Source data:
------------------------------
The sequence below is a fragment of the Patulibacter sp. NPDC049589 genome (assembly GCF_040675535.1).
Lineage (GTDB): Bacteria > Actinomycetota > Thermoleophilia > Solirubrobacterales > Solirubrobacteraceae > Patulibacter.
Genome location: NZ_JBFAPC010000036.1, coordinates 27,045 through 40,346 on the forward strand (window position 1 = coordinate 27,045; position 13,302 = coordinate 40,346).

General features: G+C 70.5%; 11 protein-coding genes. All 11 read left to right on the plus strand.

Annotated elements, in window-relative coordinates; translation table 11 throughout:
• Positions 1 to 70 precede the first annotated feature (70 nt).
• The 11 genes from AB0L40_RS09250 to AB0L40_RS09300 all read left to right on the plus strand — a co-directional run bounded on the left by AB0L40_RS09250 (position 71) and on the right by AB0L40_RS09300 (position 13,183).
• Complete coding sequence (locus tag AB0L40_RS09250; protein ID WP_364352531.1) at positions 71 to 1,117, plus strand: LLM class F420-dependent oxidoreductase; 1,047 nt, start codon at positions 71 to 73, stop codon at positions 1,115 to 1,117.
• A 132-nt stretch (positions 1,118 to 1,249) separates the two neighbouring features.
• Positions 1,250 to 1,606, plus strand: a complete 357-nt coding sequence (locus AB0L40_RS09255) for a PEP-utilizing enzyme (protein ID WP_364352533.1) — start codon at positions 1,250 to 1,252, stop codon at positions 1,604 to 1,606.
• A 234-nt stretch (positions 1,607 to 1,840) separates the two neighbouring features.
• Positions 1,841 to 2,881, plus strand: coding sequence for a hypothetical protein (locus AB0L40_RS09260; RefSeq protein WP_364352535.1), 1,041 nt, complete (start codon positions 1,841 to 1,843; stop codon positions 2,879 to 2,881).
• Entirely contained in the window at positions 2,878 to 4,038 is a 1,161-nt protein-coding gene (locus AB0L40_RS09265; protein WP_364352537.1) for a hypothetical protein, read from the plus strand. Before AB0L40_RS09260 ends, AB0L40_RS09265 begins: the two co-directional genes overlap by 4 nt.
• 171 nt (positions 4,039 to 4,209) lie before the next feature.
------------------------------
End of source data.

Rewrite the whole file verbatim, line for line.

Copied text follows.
The sequence below is a fragment of the Patulibacter sp. NPDC049589 genome (assembly GCF_040675535.1).
Lineage (GTDB): Bacteria > Actinomycetota > Thermoleophilia > Solirubrobacterales > Solirubrobacteraceae > Patulibacter.
Genome location: NZ_JBFAPC010000036.1, coordinates 27,045 through 40,346 on the forward strand (window position 1 = coordinate 27,045; position 13,302 = coordinate 40,346).

General features: G+C 70.5%; 11 protein-coding genes. All 11 read left to right on the plus strand.

Annotated elements, in window-relative coordinates; translation table 11 throughout:
• Positions 1 to 70 precede the first annotated feature (70 nt).
• The 11 genes from AB0L40_RS09250 to AB0L40_RS09300 all read left to right on the plus strand — a co-directional run bounded on the left by AB0L40_RS09250 (position 71) and on the right by AB0L40_RS09300 (position 13,183).
• Complete coding sequence (locus tag AB0L40_RS09250; protein ID WP_364352531.1) at positions 71 to 1,117, plus strand: LLM class F420-dependent oxidoreductase; 1,047 nt, start codon at positions 71 to 73, stop codon at positions 1,115 to 1,117.
• A 132-nt stretch (positions 1,118 to 1,249) separates the two neighbouring features.
• Positions 1,250 to 1,606, plus strand: a complete 357-nt coding sequence (locus AB0L40_RS09255) for a PEP-utilizing enzyme (protein ID WP_364352533.1) — start codon at positions 1,250 to 1,252, stop codon at positions 1,604 to 1,606.
• A 234-nt stretch (positions 1,607 to 1,840) separates the two neighbouring features.
• Positions 1,841 to 2,881, plus strand: coding sequence for a hypothetical protein (locus AB0L40_RS09260; RefSeq protein WP_364352535.1), 1,041 nt, complete (start codon positions 1,841 to 1,843; stop codon positions 2,879 to 2,881).
• Entirely contained in the window at positions 2,878 to 4,038 is a 1,161-nt protein-coding gene (locus AB0L40_RS09265; protein WP_364352537.1) for a hypothetical protein, read from the plus strand. Before AB0L40_RS09260 ends, AB0L40_RS09265 begins: the two co-directional genes overlap by 4 nt.
• 171 nt (positions 4,039 to 4,209) lie before the next feature.